“The union of revolution coordination committees in Syria has affirmed that the Free Syrian Army (FSA) seized the Al-Jarrah Military Airport where fierce battles raged between the two sides that ended with the capture of a number of regular army personnel who were stationed at the airport on the Al-Riqqah-Aleppo road. The Syrian Human Rights Observatory pointed out that the FSA brigades took over the airport that houses military aircraft and arms. It said: “Combatants affiliated with the Islamic fighting brigades stormed the airport and succeeded in gaining total control over it. The fierce clashes raged since the morning of the day before yesterday (Monday)”. The observatory added: “The operation led to the death of five fighters; a number of others were wounded. About 40 elements of the regular forces were killed, wounded, and captured; ammunition and heavy machine guns were also seized”… This is the first operation of its kind in which the opposition succeeds in seizing Mig military planes since the revolution erupted in the middle of March 2011. The operation is part of a strategy adopted by the Syrian opposition to gain control over all the aircraft in the country to prevent the regime from using to bomb the liberated areas. According to Colonel Arif al-Humud, operations commander of the Syrian martyrs and brigades grouping, “the fall of the Al-Jarrah Airport will expand the area that the Syrian opposition controls in the eastern region. It also further weakens the morale of the regular forces that is already very weak in that region”.”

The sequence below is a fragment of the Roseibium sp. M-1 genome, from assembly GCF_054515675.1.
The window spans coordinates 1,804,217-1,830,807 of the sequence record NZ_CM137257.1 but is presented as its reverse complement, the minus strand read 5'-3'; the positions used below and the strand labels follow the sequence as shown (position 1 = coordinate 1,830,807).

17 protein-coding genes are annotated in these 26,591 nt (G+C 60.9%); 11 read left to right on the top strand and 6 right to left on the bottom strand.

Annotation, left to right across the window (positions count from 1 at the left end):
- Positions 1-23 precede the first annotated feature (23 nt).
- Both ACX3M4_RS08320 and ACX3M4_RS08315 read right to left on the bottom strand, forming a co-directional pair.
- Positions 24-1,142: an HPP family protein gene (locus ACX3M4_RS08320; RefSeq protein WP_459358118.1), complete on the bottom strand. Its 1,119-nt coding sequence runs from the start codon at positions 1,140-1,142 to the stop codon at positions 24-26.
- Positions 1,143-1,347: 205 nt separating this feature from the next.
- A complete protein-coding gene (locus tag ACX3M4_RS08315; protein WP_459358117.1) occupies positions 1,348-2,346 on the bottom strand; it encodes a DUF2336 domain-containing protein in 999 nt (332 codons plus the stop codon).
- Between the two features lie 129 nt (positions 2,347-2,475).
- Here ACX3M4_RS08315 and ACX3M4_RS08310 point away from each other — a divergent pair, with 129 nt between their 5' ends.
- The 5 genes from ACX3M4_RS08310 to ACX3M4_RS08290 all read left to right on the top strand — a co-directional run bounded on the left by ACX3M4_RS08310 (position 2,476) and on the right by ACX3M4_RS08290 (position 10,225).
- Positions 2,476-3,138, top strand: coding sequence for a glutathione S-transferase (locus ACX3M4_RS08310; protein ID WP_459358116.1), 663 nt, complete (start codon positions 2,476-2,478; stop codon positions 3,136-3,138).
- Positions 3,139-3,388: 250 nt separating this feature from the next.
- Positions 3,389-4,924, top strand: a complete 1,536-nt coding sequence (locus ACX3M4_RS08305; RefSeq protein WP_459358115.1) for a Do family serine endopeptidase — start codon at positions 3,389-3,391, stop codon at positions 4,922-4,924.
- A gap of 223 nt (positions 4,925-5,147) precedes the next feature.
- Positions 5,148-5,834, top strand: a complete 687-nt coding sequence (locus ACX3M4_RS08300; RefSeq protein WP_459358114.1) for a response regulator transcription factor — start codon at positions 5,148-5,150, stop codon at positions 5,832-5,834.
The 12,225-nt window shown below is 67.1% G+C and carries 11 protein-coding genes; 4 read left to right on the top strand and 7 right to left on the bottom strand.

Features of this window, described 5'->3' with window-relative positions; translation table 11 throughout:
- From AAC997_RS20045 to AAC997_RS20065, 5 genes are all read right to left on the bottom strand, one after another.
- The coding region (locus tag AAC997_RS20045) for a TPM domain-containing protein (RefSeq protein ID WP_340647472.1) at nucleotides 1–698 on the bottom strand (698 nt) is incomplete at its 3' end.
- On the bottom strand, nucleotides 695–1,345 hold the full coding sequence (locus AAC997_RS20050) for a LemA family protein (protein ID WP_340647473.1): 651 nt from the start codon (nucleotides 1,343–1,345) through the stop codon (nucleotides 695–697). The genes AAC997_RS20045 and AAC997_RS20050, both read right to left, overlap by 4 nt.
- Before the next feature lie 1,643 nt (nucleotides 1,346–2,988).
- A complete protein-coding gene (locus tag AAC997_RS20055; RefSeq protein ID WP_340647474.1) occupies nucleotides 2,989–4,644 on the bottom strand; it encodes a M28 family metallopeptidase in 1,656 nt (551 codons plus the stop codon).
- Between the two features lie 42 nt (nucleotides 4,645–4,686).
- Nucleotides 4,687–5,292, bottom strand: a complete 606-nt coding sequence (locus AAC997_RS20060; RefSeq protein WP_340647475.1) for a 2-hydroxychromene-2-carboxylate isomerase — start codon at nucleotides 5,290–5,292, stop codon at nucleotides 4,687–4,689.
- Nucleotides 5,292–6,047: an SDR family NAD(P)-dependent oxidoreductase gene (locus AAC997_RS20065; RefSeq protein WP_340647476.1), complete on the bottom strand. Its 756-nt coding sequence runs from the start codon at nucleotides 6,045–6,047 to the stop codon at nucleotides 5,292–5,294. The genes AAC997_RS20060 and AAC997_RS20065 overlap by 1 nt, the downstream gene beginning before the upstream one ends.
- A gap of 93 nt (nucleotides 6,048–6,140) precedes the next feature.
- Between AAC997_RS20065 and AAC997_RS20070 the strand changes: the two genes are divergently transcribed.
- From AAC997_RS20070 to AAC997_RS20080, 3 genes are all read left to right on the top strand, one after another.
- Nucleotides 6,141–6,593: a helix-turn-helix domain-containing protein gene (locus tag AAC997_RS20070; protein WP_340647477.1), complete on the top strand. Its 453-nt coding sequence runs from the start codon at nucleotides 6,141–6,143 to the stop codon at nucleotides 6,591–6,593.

Because they lack fuel and air traffic control capabilities, the rebels cannot fly the captured Migs against the regime. They maintain that planes at the airport had been prepared to bombard civilian cities.